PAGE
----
Tuesday, 12 July 2011

Checkmate Open 2011

"Hungarians are strange creatures"
Zong-Yuan Zhao

Case in point: Andras Toth

The Checkmate Open was held over the last weekend on the 9-10th of July. The arbiter for the tournament was not Charles Zworestine, who was going to play his first weekender in over 10 years!

The first round was played on Friday night ... at a bowling alley and not over the chess board. Charles kept going on about him bowling a turkey, but we can find no evidence to back up his claim. The score sheet may or may not have been lost at some point over the weekend. The disappointment seemed to take its toll on Charles as he was so "sick" the following morning that he had to pull a Novak Djokovic and withdraw from the tournament.

Now for the real first round which commenced only 20 minutes late, which has to be some kind of Australian record. The top seeds had a generally easy round except for James Morris who had a tough endgame against Frank Lekkas which dwindled down to a draw and Andrew Brown who played a nice game but then blundered in time trouble against Edgar Mdinaradze and he had to settle for half a point.

In round 2, Sam Grigg notched up an upset over Andrew, after Perpie again blundered in time trouble, this time in a drawn minor piece endgame. Edgar Mdinaradze continued his good form, drawing with Mark Chapman who had already taken a half point bye in the first round. Most of the other top seeds reached 2/2. 

In the third round, Ron Scott had an upset draw against second seed GM Darryl Johansen, although neither player was happy with the game which was extremely boring while Trevor Tao managed to win a drawn rook and pawn ending against Sam Grigg, setting up a clash with Zong-Yuan Zhao in round 4. Perpie chalked up his first win of the tournament ... down on board 11 ... while Fedja, white, somehow swindled the full point from the following position against Mdinaradze playing the last 20 minutes of the game on only the 10 second increment.

Kevin Sheldrick had the whole tournament hall in laughter as he turned up to his board a few minutes before the forfeit time dressed up as a pirate.

Kevin the Pirate

Kevin won his round 3 game against Anthony Milton, but went down to Alistair Cameron in round 4 in an extremely tricky endgame which was probably drawn until Kevin moved his king outside the square of the passed h-pawn. 

1. Kc5?? (1.Ke5 keeping the opposition and diagonal opposition holds, for example 1... Kc6 2.Ke4 ) h4 0-1

On board 1, Trevor Tao blew the tournament wide open by beating top seed Zong-Yuan Zhao. Sam owned the second member of the Zulfic house by hacking Fedja after a dynamic position arose from a Grunfeld and Fedja failed to find the best defence in time pressure.

Grigg,Sam - Zulfic,Fedja [D85]
Checkmate Open (4.6), 09.07.2011
[Mainly Rybka 4]

1.c4? Nf6 2.Nc3 d5 3.cxd5 Nxd5 4.d4 g6 5.e4 Nxc3 6.bxc3 Bg7 7.Nf3 c5 8.Be3 0–0 9.Be2 Nc6 10.0–0 cxd4 11.cxd4 Bg4 12.d5 Bxf3 13.gxf3?! Na5 14.Bd4  (D)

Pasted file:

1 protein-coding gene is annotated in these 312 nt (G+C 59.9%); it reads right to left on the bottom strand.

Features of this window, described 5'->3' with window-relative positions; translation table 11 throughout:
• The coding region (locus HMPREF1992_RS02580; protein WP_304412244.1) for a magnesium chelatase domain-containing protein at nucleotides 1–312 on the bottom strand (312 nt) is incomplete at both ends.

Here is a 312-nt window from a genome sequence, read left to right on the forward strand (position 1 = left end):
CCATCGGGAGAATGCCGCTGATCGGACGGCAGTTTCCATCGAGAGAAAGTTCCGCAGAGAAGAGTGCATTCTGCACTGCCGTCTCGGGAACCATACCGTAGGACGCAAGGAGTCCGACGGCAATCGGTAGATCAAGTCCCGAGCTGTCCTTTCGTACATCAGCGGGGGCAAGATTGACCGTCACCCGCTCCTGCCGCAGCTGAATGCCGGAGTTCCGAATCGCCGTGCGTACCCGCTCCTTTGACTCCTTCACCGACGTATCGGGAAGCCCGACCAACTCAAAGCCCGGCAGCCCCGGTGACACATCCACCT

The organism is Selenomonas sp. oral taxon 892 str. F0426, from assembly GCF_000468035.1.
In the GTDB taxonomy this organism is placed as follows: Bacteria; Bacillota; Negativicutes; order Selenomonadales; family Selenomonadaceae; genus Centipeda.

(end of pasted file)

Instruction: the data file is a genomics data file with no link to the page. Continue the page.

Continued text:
b6?! [14...Qd6 A more natural move preventing the immediate advance of the f-pawn. 15.Bxg7 Kxg7 16.Qd4+ Kg8 17.e5 Nc6 18.exd6 Nxd4 19.dxe7 Nxe2+ 20.Kg2 Rfe8 21.d6 Nf4+ 22.Kg3 Nd5 23.Rfe1=] 15.Bxg7 Kxg7 16.Qd4+ Kg8 17.f4 Rc8 18.Rac1 Qd6 19.e5 Qa3 20.Rxc8 Rxc8 21.f5 Sam is a hacker 21...Qxa2 22.Bd3 Qd2 23.fxg6 hxg6 24.e6 (D)

24...f5? [24...Qg5+ 25.Kh1 Nb3! 26.exf7+ Kxf7 27.Qe4 Qf6µ] 25.d6 Qg5+ [25...exd6 26.Qf6 Qxd3 27.Qxg6+ Kh8 28.Qf6+ Kg8 29.Qf7+ Kh8 30.e7+-] 26.Kh1 exd6 27.Rg1 Rc1 28.Bf1 Qh5 29.e7 Qf3+ 30.Bg2 Rxg1+ 31.Kxg1 Qe2 32.Bd5+ Kh7 33.Qe3 Qd1+ 34.Kg2 Qxd5+ 35.f3 f4 36.Qe2 Qg5+ 37.Kh1 1-0

Trevor maintained his lead in round 5 with a draw with Darryl, while the house struck back with Zong-Yuan beating Sam in a game of missed chances. Alistair Cameron had a good upset draw on board 3 against Bobby Cheng.

Zhao,Zong-Yuan - Grigg,Sam [A90]
Checkmate Open (5.2), 10.07.2011
[Zong-Yuan Zhao]
1.d4 e6 2.c4 f5 3.g3 Nf6 4.Bg2 c6 a subtle move order designed to fight against the Nh3 plans since black can still arrange to play d6 and e5 5.Nf3 [5.Nh3 d6 6.0–0 Be7 7.Nf4 e5] 5...d5 6.0–0 Bd6 7.b3 Qe7 preventing an immediate Ba3 8.Bb2 0–0 9.Nbd2 b6 [9...Bd7 10.Ne5 Be8 11.Ndf3 Bh5 12.Nd3 is maybe a bit better for white] 10.Ne5 Bb7 11.Rc1 c5! (D) [11...Nbd7 12.cxd5 cxd5 13.Ndc4! now that b7 is unprotected white has this neat little trick (13.Nc6 Qf7 14.Nf3 Rfc8 15.Nfe5 Qe8=) 13...Rfc8 14.Nxd6 Qxd6 15.Qd3²]  

12.e3 [12.dxc5 Higher intervention from...Rybka4 12...bxc5 (12...Bxc5 13.cxd5 exd5 (13...Nxd5 14.e4 Nf6 15.Qe2) 14.Nd3) 13.cxd5 exd5 14.Ndc4! if 14...Bc7? (D) (14...dxc4 this is best 15.Bxb7 Bxe5 16.Bd5+ (16.Bxe5 Qxb7) 16...Nxd5 (16...Kh8 17.Bxe5 Nxd5 18.Qxd5 Nd7 19.Bd6 Qf7 20.Qxf7 Rxf7 21.Rxc4) 17.Qxd5+ Qf7 18.Qxf7+ (18.Qxe5 Nd7 19.Qd6) 18...Kxf7 19.Bxe5 Nd7 20.Bf4 cxb3 21.axb3 Rfc8²)